To our knowledge, this is the first trial to evaluate a paraspinal sagittal approach of transmuscular QL block for hip surgery. Clinically with the examination of the sensory distribution of the block in the four patients studied, it was found to cover the area between the T11–12 and L4–5 dermatomes. Spread of the injectate was confirmed via an A–P fluoroscopy imaging of the lumbosacral spine after injection of a mixture of LA and a contrast in the plane between the QL and PM muscles (Fig. 3). The epimysium of the QL was pierced and LA was deposited anterior to the QL muscle in the plane between it and the psoas muscle, allowing its spread under the ATLF (fascia transversalis) at the level of L4. Fluoroscopic imaging confirmed the spread of LA in the course of the PM muscle towards the pelvis beyond the level of the fifth lumbar vertebra, with medial spread towards the lumbar nerve roots in the lumbar paravertebral region. When LA is deposited between the QL and PM muscles in the transmuscular QLB, there is a potential for medial spread to the ventral rami of L2 and L3 and possibly the obturator nerve, lateral spread to the lateral cutaneous nerve of the thigh, and caudal spread under the fascia iliaca, which is continuous with the fascia transversalis and hence the ATLF.7 Accordingly, LA deposited between the PM and QL muscles may accomplish the role of both a transversus abdominis plane block and a lumbar plexus block.

Figure 3.

Frontal radiograph of the lumbo-sacral region to observe the pattern of contrast-LA mixture spread using C-Arm X-Ray Machine. (a and b) Left lumbo-sacral region in Case 3. (c and d) Right lumbo-sacral region in Case 4. The dark shadow represents the pattern of contrast-LA spread, purple dotted lines represent iliac crest and vertebral column borders.

(0.26MB).

The spread of injectate following different variants of QLB has been described in several studies. Adhikary et al. demonstrated consistent spread to the upper branches of the lumbar plexus after the injection of 20mL of a contrast material in the transmuscular QLB plane at L4 in fresh cadavers.8 In another cadaveric study, Carline et al. compared dye spread following the three different approaches of QLB. All cases of transmuscular QLB resulted in the spread of injectate to L1–L3 nerve roots. That was not the case with other QLB variants, where spread of the dye to the lumbar nerve roots was inconsistent.9 One recent study by Sanjib D Adhikary et al., comparing TQL block versus lumbar plexus block for THA, concluded that TQL block provides similar analgesia to the lumbar plexus block following THA.5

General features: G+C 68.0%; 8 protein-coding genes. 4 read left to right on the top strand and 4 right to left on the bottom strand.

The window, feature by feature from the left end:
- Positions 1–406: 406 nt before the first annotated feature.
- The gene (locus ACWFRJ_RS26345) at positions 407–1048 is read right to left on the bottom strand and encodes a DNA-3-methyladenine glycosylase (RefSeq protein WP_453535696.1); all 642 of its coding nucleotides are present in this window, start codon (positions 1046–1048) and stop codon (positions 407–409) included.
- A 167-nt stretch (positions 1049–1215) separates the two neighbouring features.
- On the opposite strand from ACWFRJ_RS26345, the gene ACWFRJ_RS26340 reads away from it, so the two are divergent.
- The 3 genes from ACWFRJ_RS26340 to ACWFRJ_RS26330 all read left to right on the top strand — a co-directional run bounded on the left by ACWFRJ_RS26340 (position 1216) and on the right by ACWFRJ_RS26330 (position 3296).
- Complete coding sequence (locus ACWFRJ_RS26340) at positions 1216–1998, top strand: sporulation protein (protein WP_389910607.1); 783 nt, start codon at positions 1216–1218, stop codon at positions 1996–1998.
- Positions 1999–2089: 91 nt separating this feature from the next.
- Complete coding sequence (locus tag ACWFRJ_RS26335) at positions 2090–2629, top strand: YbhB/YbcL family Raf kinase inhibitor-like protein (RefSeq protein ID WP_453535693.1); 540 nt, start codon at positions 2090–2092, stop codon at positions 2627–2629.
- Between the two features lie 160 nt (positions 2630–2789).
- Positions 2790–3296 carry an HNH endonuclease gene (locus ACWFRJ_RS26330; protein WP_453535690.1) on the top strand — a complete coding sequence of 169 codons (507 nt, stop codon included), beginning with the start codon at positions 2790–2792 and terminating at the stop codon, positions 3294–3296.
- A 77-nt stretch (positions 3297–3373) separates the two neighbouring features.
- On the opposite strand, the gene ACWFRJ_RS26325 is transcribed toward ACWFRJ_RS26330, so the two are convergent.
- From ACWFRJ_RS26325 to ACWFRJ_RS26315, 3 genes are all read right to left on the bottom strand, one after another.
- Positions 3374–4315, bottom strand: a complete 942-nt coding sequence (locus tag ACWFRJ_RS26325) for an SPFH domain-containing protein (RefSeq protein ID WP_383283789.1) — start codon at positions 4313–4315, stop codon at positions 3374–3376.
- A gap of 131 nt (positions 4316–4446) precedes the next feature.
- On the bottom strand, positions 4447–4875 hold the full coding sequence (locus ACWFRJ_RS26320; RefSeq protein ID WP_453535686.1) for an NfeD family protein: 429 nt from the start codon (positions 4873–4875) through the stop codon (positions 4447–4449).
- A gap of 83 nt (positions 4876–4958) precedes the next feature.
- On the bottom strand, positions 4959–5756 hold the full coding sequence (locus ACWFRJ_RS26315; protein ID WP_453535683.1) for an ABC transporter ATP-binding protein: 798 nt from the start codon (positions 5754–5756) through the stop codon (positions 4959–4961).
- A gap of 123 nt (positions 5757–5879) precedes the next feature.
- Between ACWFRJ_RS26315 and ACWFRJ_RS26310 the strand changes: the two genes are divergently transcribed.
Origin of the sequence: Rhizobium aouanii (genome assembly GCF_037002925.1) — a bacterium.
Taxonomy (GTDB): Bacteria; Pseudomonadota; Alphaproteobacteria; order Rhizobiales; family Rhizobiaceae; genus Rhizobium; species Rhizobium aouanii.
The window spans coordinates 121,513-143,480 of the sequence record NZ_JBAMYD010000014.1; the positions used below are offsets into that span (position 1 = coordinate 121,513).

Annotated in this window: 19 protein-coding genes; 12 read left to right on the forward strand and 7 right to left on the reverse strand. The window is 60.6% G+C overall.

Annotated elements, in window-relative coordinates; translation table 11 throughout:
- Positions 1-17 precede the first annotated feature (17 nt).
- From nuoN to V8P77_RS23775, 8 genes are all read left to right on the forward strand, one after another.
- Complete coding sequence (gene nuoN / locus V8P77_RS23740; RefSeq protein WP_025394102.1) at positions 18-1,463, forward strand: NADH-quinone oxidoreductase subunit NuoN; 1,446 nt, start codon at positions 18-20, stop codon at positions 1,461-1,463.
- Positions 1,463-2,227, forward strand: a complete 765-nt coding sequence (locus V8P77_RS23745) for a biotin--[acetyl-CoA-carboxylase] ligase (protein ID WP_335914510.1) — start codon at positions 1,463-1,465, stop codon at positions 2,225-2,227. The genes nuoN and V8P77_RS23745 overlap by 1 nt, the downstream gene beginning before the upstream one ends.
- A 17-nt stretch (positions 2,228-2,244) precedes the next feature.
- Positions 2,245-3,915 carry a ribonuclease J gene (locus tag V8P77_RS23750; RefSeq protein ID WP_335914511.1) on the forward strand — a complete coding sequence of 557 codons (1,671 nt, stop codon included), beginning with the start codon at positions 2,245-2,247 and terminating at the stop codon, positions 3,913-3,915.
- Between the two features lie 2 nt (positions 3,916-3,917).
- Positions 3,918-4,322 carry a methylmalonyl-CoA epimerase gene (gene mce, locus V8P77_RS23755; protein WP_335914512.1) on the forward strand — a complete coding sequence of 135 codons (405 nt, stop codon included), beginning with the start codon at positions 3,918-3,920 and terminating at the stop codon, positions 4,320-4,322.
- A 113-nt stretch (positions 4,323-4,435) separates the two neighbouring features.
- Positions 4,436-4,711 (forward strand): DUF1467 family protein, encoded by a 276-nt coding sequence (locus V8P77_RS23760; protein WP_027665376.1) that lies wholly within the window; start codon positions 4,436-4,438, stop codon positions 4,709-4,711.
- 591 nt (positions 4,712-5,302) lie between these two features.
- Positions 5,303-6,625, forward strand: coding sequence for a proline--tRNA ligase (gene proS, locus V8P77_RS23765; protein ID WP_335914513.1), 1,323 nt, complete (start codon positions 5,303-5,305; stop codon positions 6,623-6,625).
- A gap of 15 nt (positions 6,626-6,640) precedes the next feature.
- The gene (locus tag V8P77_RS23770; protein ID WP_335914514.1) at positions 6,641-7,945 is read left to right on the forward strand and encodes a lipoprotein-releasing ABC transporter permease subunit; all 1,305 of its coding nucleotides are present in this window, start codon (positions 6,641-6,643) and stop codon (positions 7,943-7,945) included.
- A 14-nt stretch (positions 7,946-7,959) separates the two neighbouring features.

At the level of L4, ATLF fuses with the psoas muscle fascia covering it antero-laterally. We emphasize piercing the QL epimysium, thus targeting a plane posterior to the ATLF, which is continuous laterally with the fascia transversalis and caudally with the fascia iliaca.10

This approach of the QL block may have several advantages. The endpoint of injection is a fascial plane rather than a specific motor response required during lumbar plexus stimulation, which allows easy identification with avoidance of the possible risks of nerve injury, inadvertent dural puncture and intrathecal spread of LA. LA is allowed to spread caudally, which may reach the plane under the fascia iliaca, with the PM muscle providing a protective barrier against accidental needle entry into the peritoneal cavity. Finally, when continuous analgesia is sought, insertion of a catheter is optimal in the long axis of QL and PM muscles. The technique in the four studied cases was easy, with clear identification of the muscle layers; however, due to lack of experience or in obese patients, identification of the needle may be difficult and the risk of kidney injury is a possibility.

The limitations of the present study are that only four cases were included and that fluoroscopic imaging of the spread of the contrast has been carried out in two cases only; thus, results cannot be generalized. In addition, the study didn’t examine whether or not the PSSS technique can be used for surgical anesthesia in hip surgery. A prospective randomized study is being carried out in our institution to compare the PSSS approach of the QL block with the lumbar plexus block in hip arthroplasty. Future cadaveric or human studies with magnetic resonance imaging of the spread of non-ionized contrast would be demonstrative of the spread of LA solution during the PSSS approach of QLB, as compared with the other approach. We concluded from the present study that the PSSS technique for TQL block may be beneficial as a part of multimodal analgesia for hip surgeries. This technique may be a safe alternative to psoas compartment block, however, future comparative studies are recommended. The PSSS technique for TQL block may also provide an easy access for catheter insertion.

Registry number

NCT03733769.

Funding

Self fund.

Conflicts of interest

The authors declare no conflicts of interest.

References
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D. Bugada, V. Bellini, L.F. Lorini, et al.
Update on selective regional analgesia for hip surgery patients.
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Transmuscular quadratus lumborum versus lumbar plexus block for total hip arthroplasty: a retrospective propensity score matched cohort study.
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Copyright © 2020. Sociedade Brasileira de Anestesiologia
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Brazilian Journal of Anesthesiology (English Edition)